Seawater trapped in ancient rocks opens a window into past ocean chemistry
By using advanced microscopes and imaging technology to study tiny pockets of liquid trapped in ancient minerals, scientists have gained new insights into how seawaters have changed over time, and how they might do so in the future. The research centers on small samples of seawater sealed away for 390 million years, and could inform not just the field of climate science, but open up new possibilities in the safe storage of hydrogen as a clean source of energy.
The breakthrough actually came about by chance, with a research team from the US and Canada originally studying the way arsenic leaches from a mineral called pyrite. These are also described as framboids, derived from the French word for raspberry, due to their resemblance to the fruit under the microscope. This close inspection led the team to identify tiny defects in their samples, which turned out to be small bubbles like those you might see trapped in a gemstone.
“We looked at these samples through the electron microscope first, and we saw these kind of mini bubbles or mini features within the framboid and wondered what they were,” Sandra Taylor, first author of the study and a scientist at the Department of Energy’s Pacific Northwest National Laboratory.
The team then turned to a combination of tools in order to find some answers, including mass spectrometry and atom probe tomography, enabling them to study the nanoscale features of the bubble and put together a chemical profile of the liquid. This marks a step forward for this type of chemical analysis, with the team able to confirm that the bubble contained seawater and its salt had a certain set of characteristics.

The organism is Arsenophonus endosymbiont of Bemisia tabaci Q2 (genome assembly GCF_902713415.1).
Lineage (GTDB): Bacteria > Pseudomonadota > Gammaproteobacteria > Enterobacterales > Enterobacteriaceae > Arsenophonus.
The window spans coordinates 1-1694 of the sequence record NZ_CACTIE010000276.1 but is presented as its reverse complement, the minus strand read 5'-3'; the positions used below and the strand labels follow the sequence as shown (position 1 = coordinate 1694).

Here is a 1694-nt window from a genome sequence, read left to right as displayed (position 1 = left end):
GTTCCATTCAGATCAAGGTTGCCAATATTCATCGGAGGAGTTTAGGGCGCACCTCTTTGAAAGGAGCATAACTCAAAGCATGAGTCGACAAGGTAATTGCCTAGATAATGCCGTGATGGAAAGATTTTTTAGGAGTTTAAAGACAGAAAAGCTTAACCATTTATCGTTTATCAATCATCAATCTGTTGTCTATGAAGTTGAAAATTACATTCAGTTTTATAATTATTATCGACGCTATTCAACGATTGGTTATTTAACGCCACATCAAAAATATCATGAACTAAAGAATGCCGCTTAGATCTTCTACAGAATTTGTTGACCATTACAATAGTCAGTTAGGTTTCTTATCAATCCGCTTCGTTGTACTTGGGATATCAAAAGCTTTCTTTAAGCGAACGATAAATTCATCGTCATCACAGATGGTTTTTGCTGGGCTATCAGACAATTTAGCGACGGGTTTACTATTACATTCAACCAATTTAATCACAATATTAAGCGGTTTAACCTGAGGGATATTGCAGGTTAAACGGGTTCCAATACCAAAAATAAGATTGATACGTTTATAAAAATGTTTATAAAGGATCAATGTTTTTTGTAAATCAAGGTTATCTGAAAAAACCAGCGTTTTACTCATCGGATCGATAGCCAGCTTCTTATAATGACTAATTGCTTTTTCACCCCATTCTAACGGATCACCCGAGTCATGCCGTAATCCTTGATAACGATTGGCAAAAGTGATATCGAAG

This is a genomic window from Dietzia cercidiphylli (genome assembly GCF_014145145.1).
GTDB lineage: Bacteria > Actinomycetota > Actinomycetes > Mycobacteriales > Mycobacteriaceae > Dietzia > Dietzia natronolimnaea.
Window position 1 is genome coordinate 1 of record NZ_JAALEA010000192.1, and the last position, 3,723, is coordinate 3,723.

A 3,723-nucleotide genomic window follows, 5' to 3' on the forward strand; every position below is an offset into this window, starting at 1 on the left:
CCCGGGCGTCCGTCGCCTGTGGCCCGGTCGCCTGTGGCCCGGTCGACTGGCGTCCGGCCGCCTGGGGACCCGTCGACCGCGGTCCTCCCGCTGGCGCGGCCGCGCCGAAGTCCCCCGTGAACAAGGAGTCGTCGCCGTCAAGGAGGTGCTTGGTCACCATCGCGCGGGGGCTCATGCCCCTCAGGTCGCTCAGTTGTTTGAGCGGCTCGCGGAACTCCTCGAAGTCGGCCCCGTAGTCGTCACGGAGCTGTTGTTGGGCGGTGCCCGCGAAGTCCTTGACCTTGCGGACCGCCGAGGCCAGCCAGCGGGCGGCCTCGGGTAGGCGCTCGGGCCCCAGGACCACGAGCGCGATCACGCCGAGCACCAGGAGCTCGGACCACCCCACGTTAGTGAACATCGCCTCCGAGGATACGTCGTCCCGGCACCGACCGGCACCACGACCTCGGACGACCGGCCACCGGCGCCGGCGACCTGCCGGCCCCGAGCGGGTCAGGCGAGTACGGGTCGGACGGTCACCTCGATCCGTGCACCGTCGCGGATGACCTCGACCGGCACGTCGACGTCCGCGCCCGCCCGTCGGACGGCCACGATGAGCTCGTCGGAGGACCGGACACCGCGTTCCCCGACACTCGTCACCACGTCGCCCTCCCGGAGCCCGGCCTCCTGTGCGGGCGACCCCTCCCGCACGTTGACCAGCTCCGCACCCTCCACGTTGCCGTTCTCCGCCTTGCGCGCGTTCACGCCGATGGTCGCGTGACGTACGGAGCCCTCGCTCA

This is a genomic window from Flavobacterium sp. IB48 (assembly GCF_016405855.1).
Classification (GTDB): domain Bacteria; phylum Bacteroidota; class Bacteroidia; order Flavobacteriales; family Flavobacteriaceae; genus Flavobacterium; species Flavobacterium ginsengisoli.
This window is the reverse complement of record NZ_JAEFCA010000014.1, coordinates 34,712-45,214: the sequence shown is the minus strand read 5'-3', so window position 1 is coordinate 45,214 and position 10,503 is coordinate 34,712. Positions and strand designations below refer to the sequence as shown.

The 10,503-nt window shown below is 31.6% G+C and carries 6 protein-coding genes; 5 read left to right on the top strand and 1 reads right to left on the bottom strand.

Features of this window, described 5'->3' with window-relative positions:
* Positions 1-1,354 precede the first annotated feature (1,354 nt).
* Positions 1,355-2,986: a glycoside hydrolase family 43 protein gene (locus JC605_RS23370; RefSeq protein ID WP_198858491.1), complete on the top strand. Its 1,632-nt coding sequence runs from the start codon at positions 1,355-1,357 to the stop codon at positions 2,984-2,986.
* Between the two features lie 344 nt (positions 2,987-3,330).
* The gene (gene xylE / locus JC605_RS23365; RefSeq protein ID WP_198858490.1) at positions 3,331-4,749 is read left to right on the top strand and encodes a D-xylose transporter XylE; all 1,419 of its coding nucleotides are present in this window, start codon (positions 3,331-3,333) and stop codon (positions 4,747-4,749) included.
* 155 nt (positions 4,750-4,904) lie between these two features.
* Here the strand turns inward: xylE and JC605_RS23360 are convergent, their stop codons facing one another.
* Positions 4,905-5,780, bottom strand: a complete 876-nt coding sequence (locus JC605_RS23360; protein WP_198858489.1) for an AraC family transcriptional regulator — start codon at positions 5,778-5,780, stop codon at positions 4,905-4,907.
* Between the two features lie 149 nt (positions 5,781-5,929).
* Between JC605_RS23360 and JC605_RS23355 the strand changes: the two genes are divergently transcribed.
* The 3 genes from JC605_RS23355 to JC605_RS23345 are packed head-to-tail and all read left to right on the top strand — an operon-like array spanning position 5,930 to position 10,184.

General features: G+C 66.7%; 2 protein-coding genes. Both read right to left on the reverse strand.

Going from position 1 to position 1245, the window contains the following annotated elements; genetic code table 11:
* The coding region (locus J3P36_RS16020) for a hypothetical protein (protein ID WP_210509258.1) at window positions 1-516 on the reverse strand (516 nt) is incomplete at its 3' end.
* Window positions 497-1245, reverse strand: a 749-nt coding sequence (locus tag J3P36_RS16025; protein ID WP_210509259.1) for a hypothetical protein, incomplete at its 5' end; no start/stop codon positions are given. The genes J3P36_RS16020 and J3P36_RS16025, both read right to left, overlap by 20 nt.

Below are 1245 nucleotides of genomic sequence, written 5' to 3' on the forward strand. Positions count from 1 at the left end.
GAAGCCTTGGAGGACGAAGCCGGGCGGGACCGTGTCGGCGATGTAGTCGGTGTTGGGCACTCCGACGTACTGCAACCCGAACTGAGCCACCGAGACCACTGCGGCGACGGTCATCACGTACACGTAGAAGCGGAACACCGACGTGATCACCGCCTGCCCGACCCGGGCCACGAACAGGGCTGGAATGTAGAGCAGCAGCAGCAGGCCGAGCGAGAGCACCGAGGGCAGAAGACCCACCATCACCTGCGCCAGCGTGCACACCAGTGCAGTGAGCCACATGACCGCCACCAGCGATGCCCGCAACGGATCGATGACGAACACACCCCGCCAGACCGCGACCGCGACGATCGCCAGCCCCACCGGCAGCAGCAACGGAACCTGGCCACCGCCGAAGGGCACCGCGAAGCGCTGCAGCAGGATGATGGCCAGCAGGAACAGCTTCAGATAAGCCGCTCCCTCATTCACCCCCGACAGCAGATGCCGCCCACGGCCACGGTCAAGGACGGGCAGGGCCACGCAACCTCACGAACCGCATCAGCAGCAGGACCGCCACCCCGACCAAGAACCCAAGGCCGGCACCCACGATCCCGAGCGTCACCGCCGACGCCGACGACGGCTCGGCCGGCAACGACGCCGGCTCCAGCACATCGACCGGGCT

“We discovered we can actually dig out information from these mineral features that could help inform geologic studies, such as the seawater chemistry from ancient times,” said Taylor.
This analysis confirmed that the water locked away within the pyrite for 390 million years matched the chemistry of an ancient inland sea in the region from which it was sourced. This body of water in upstate New York stretched from current-day Michigan to Ontario in Canada, and featured vast coral reefs and sea scorpions the size of pickup trucks.
The findings therefore validate the team’s technique for accurately characterizing the contents of these types of ancient water bubbles, which could help fill in large blanks in the geological record. Mineral deposits can help scientists calculate historical temperatures or other features of the ocean but some of them come easier than others. The relative abundance of pyrite gives the scientists optimism when it comes to filling in important details.
“We use mineral deposits to estimate the temperature of the ancient oceans,” said Daniel Gregory, a geologist at the University of Toronto, and one of the study leaders. “Salt deposits from trapped seawater (halite) are relatively rare in the rock record, so there are millions of years missing in the records and what we currently know is based on a few localities where there is halite found. Sampling with this technique could open up millions of years of the geologic record and lead to new understanding of changing climate.”
In addition to furthering the field of climate science, the scientists say the research also lays the groundwork for new technologies that can safely store hydrogen or other gases underground in geological reservoirs. The tiny, light molecules that make up hydrogen make it an incredibly difficult gas to store and are a real roadblock in its widespread adoption as an energy source, but a detailed understanding of its interplay with rocks could lead to new solutions to this problem.
“Hydrogen is being explored as a low-carbon fuel source for various energy applications," said said Taylor. "This requires being able to safely retrieve and store large-amounts of hydrogen in underground geologic reservoirs. So it’s important to understand how hydrogen interacts with rocks. Atom probe tomography is one of the few techniques where you can not only measure atoms of hydrogen, but you can actually see where it goes in the mineral. This study suggests that tiny defects in minerals might be potential traps for hydrogen. So by using this technique we could figure out what’s going on at the atomic level, which would then help in evaluating and optimizing strategies for hydrogen storage in the subsurface.”
The research was published in the journal Earth and Planetary Science Letters.